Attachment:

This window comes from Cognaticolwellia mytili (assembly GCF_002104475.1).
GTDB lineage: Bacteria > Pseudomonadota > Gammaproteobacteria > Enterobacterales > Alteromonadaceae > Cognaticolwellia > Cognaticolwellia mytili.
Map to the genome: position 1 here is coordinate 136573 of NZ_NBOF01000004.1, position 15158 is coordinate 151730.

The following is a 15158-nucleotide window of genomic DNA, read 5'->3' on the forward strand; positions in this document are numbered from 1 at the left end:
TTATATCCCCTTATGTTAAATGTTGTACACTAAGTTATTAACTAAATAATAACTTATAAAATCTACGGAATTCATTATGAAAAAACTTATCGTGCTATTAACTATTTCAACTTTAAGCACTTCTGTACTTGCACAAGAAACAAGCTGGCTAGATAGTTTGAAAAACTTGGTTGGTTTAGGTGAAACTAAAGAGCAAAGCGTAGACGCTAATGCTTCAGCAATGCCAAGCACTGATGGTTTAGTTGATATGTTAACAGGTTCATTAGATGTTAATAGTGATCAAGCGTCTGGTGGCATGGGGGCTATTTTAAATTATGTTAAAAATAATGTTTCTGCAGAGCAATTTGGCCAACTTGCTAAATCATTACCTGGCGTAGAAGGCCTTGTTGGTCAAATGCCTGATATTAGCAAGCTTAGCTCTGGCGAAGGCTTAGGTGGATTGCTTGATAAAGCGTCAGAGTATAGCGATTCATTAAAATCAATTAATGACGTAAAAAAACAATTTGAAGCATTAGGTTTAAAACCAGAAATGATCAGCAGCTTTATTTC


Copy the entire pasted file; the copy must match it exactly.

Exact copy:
This window comes from Cognaticolwellia mytili (assembly GCF_002104475.1).
GTDB lineage: Bacteria > Pseudomonadota > Gammaproteobacteria > Enterobacterales > Alteromonadaceae > Cognaticolwellia > Cognaticolwellia mytili.
Map to the genome: position 1 here is coordinate 136573 of NZ_NBOF01000004.1, position 15158 is coordinate 151730.

The following is a 15158-nucleotide window of genomic DNA, read 5'->3' on the forward strand; positions in this document are numbered from 1 at the left end:
TTATATCCCCTTATGTTAAATGTTGTACACTAAGTTATTAACTAAATAATAACTTATAAAATCTACGGAATTCATTATGAAAAAACTTATCGTGCTATTAACTATTTCAACTTTAAGCACTTCTGTACTTGCACAAGAAACAAGCTGGCTAGATAGTTTGAAAAACTTGGTTGGTTTAGGTGAAACTAAAGAGCAAAGCGTAGACGCTAATGCTTCAGCAATGCCAAGCACTGATGGTTTAGTTGATATGTTAACAGGTTCATTAGATGTTAATAGTGATCAAGCGTCTGGTGGCATGGGGGCTATTTTAAATTATGTTAAAAATAATGTTTCTGCAGAGCAATTTGGCCAACTTGCTAAATCATTACCTGGCGTAGAAGGCCTTGTTGGTCAAATGCCTGATATTAGCAAGCTTAGCTCTGGCGAAGGCTTAGGTGGATTGCTTGATAAAGCGTCAGAGTATAGCGATTCATTAAAATCAATTAATGACGTAAAAAAACAATTTGAAGCATTAGGTTTAAAACCAGAAATGATCAGCAGCTTTATTTC